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Protect IoT Devices and Supply Chains from Emerging Threats

Public Key Infrastructure (PKI) has a proven track record in securing devices and their Internet of Things (IoT) networks. The success of PKI lies in the certificate-authenticated encryption model of PKI itself. Authentication backed by a digital (or PKI) certificate, quite simply, works.

devices

The most common digital certificate in an IoT PKI is the X.509, which for years has also successfully protected SSL/TLS, the basis of https, and other applications like digital signatures, code signing, and timestamping. The X.509 certificate is secure, reliable, and flexible allowing for certificate profile and template customization that adapts to the many different IoT use cases that exist. It is a core component of our IoT Identity Platform solution.

Despite the demonstrated success of X.509 certificates however, IoT devices connected to the Internet continue to be a rich target for cyber crime. The sheer quantity of devices entering the market and the value that a potential breach could yield, lure cyber criminals like candy.

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Secure supply chains with device identity

Binding identities to IoT devices during production offers a solid line of defense. Imagine an IoT device company that outsources its production to an electronic manufacturing service (EMS). While most EMS firms are reputable, there is a potential that questionable firms could overproduce units, selling them on the gray market and reducing the value of the original product or brand. But with an identity added during production, the customer is safeguarded from unauthorized network access by gray market devices not possessing authenticated device identities/certificates. Similarly, if a shipment of IoT devices is stolen during transport, the certificates/identities can be revoked, making the devices useless to would be resellers or users.

Device identities works equally well for reputable EMS firms who manufacture the same product for multiple customers. Provisioning certificates/identities for each of its customers in trackable batches is a competitive advantage. They can assure their customers that what is sold is secure from the production floor to the customer’s door, while providing a low-friction option for devices to onboard to a platform further down the supply chain.

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Emerging device identity (DevID) architectural concepts foster crypto-agility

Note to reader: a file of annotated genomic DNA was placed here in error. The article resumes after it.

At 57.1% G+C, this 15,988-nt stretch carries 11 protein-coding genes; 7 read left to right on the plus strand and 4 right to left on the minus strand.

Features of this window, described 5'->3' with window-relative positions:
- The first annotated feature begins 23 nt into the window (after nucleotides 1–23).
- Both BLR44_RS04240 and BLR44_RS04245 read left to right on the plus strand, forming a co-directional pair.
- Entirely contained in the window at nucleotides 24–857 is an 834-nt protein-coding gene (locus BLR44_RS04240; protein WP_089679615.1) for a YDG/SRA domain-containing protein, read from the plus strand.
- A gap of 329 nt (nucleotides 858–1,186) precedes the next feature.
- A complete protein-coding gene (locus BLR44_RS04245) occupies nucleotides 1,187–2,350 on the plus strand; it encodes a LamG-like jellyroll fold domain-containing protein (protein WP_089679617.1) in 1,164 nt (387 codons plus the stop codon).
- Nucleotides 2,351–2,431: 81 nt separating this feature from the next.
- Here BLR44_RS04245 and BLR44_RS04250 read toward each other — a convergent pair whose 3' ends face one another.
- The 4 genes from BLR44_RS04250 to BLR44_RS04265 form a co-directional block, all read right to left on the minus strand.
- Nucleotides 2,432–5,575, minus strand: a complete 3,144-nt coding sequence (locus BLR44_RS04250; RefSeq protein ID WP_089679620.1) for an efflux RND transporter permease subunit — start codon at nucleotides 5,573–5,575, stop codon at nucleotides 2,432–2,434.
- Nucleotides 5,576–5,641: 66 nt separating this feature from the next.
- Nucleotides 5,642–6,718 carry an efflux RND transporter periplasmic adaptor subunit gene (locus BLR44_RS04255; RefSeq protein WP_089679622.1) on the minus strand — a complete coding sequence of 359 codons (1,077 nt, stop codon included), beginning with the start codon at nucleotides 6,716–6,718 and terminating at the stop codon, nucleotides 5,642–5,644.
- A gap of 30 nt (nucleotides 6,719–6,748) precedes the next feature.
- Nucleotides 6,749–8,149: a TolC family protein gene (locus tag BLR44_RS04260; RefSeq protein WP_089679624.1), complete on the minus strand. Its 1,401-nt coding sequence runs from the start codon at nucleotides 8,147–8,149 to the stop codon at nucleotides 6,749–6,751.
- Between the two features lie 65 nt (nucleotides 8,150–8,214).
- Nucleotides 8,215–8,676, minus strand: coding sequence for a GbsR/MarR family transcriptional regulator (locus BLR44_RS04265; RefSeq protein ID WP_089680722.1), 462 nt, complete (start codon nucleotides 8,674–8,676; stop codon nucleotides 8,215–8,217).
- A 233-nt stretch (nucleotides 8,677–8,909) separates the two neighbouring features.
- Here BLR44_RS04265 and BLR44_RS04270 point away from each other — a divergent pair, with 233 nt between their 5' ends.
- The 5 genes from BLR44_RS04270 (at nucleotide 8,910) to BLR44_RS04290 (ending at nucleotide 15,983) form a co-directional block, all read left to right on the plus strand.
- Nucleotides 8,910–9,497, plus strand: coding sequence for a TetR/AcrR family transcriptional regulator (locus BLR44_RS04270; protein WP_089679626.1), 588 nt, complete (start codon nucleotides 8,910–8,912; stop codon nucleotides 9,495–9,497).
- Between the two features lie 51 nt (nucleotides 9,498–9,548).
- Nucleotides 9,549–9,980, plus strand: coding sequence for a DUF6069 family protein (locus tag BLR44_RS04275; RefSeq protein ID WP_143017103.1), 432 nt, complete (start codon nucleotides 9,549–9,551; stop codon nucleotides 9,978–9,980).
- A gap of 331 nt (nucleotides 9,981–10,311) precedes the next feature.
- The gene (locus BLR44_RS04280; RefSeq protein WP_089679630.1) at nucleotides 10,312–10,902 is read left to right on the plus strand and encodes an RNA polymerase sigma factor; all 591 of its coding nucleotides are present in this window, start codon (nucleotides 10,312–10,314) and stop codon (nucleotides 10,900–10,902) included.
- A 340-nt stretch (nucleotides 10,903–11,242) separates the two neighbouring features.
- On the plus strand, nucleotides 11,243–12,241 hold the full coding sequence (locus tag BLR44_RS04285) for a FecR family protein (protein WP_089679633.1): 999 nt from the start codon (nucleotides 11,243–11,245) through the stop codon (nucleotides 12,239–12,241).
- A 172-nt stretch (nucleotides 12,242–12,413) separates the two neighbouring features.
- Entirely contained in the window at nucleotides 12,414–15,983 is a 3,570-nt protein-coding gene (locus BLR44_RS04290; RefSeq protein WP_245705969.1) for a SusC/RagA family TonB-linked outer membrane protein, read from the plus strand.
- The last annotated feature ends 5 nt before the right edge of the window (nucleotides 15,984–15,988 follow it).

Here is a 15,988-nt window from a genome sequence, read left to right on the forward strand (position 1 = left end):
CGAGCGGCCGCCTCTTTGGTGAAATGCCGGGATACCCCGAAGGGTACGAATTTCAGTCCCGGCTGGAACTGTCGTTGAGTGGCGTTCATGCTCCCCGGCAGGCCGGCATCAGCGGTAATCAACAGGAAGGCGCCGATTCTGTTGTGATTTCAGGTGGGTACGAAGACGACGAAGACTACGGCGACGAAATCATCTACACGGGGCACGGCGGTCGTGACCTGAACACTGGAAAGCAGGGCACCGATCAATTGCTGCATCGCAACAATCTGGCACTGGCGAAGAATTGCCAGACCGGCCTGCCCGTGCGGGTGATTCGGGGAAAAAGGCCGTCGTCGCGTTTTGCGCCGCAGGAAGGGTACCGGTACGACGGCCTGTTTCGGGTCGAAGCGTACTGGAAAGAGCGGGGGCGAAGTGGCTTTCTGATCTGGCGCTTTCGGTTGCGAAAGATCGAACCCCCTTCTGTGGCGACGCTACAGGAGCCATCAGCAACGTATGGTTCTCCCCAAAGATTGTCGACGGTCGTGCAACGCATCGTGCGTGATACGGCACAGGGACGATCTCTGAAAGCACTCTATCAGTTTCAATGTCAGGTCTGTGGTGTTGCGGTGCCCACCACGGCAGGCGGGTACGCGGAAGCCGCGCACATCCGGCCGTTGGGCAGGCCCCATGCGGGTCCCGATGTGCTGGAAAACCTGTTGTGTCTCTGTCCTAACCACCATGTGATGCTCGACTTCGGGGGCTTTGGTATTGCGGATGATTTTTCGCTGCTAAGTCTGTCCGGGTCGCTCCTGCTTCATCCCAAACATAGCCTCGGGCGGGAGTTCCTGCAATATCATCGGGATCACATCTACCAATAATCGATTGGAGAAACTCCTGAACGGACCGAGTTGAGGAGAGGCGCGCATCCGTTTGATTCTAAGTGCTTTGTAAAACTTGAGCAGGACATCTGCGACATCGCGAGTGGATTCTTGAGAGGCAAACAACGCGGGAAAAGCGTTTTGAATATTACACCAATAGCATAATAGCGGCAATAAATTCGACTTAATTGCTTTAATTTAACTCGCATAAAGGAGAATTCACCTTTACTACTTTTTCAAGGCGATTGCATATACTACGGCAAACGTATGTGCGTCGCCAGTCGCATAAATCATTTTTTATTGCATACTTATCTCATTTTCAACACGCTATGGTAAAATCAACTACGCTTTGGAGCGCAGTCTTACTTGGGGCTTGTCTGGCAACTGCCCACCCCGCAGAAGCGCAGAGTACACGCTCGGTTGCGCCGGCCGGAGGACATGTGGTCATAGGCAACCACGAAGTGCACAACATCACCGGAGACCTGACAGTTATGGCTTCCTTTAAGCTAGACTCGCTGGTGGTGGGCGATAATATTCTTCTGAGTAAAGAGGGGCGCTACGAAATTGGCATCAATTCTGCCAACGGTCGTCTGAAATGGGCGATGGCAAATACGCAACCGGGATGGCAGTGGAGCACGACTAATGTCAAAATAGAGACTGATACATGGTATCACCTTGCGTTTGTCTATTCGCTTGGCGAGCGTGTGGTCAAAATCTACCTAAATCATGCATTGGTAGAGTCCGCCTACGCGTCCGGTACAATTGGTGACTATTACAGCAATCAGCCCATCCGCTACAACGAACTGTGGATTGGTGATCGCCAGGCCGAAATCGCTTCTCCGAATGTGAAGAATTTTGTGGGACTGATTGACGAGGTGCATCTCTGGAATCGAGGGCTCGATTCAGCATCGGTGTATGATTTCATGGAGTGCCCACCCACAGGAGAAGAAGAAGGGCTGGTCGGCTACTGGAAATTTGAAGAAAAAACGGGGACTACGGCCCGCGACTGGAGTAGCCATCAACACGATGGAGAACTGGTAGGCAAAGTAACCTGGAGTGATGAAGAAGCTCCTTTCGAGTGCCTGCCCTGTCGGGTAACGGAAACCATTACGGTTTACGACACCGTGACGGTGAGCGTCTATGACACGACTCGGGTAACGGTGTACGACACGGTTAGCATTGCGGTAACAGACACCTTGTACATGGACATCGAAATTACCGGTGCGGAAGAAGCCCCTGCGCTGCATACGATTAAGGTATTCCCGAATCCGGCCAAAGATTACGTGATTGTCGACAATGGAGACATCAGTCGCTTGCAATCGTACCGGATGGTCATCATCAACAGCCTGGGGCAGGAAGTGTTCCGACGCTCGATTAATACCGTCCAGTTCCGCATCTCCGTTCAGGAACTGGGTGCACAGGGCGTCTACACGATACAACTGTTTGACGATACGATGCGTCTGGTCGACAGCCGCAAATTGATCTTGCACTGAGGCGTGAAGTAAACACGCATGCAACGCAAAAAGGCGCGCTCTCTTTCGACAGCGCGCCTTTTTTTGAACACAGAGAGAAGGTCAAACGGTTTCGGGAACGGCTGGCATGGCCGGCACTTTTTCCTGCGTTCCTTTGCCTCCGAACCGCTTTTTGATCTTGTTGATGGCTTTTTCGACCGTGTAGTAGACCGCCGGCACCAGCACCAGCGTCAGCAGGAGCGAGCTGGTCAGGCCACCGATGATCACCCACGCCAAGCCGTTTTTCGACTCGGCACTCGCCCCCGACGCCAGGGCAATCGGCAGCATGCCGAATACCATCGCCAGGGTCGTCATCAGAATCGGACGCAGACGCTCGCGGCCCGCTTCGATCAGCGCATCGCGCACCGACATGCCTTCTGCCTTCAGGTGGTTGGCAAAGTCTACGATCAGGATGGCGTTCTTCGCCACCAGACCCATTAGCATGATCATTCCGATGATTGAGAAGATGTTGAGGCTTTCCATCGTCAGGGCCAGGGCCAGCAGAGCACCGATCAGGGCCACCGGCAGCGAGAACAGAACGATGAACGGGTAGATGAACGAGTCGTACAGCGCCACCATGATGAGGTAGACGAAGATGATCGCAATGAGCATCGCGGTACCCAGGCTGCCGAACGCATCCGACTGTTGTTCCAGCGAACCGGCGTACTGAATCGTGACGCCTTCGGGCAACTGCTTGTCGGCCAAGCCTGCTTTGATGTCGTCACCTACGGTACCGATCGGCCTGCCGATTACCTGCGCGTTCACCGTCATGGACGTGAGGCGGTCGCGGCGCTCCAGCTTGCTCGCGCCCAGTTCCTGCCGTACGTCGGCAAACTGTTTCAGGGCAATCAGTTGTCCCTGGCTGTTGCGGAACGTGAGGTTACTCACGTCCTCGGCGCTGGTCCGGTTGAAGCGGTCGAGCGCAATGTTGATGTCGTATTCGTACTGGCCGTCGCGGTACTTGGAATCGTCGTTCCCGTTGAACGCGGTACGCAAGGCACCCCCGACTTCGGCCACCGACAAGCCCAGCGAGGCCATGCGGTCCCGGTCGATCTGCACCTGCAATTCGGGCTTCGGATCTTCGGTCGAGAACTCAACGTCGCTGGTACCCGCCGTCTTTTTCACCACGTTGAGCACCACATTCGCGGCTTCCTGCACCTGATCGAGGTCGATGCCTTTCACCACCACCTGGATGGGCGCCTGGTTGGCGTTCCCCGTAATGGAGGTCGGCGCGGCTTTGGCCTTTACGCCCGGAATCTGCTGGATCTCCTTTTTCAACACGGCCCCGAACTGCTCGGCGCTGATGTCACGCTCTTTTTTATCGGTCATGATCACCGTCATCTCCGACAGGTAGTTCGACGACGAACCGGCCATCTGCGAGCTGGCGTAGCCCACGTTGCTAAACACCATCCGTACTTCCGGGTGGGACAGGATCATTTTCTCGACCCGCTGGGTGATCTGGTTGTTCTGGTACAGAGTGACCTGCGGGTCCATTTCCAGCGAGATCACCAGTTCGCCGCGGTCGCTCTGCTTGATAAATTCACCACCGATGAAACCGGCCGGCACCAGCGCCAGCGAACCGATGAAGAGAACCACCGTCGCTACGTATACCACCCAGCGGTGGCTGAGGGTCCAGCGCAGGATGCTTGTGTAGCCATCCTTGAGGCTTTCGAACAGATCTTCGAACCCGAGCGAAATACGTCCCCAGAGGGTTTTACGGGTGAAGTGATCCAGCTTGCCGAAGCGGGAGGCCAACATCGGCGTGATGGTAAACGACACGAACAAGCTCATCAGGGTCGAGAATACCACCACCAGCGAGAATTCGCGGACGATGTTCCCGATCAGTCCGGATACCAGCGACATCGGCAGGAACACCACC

In response to evolving computational threats, advanced architectural models for certificate protection are emerging that are designed to safeguard identities against supply chain threats while also enabling easier secure coordination between parties in a supply chain.

In addition to X.509 device certificates, we provision IEEE 802.1AR certificates (based on X.509) that employ Initial Device Identifier (IDevID) and Locally Significant Device Identifier (LDevID) certificates as secure device identifiers (DevIDs). An IDevID is typically long-lived, ideally protected by secure hardware, and representative of the device’s core identity, like a birth certificate. An LDevID is a locally significant, access-level certificate that is shorter duration and provides access into the environment, which could be considered akin to a driver’s license.

This identity architecture is especially useful for solving bootstrap problems of secure, interoperable, IoT device onboarding.  Flexible LDevID requirements allows operators to achieve identity and cryptographic agility, which can be used to respond effectively to network threats, or evolving cryptographic threats brought on by the advancement of quantum computing.

The 802.1 AR specification is finding traction in IoT ecosystems where critical, high-value connected environments need a secure, agile response to emerging threats. It is a vertical-agnostic architectural identity pattern that we have used with several of our existing customers. It takes careful consideration of the supply chain to implement.

First, we consider where and how the IDevIDs are securely provisioned into that device or component or chipset as well as at what stage of the manufacturing process. Next, we consider how to potentially leverage some of those IDevID trust attributes that were ideally provisioned securely during the manufacturing into a locally significant, operational LDevID that can be used for allowing the device to connect and operate into the IoT ecosystem. These LDevIDs are generally rotated more frequently through the device lifecycle, enabling adjustable access policies throughout the device’s operation.

This IDevID/LDevID pattern is an architectural identity blueprint that PKI is starting to lean on in IoT. Organizations using the IDevID to LDevID architecture can adapt to threats by changing algorithms, trust chains, and security assumptions throughout the device lifecycle, at scale via an automated response. As threats emerge, the DevID architecture can also manage certificate rotation or re-enrollment of access credentials for further protection.

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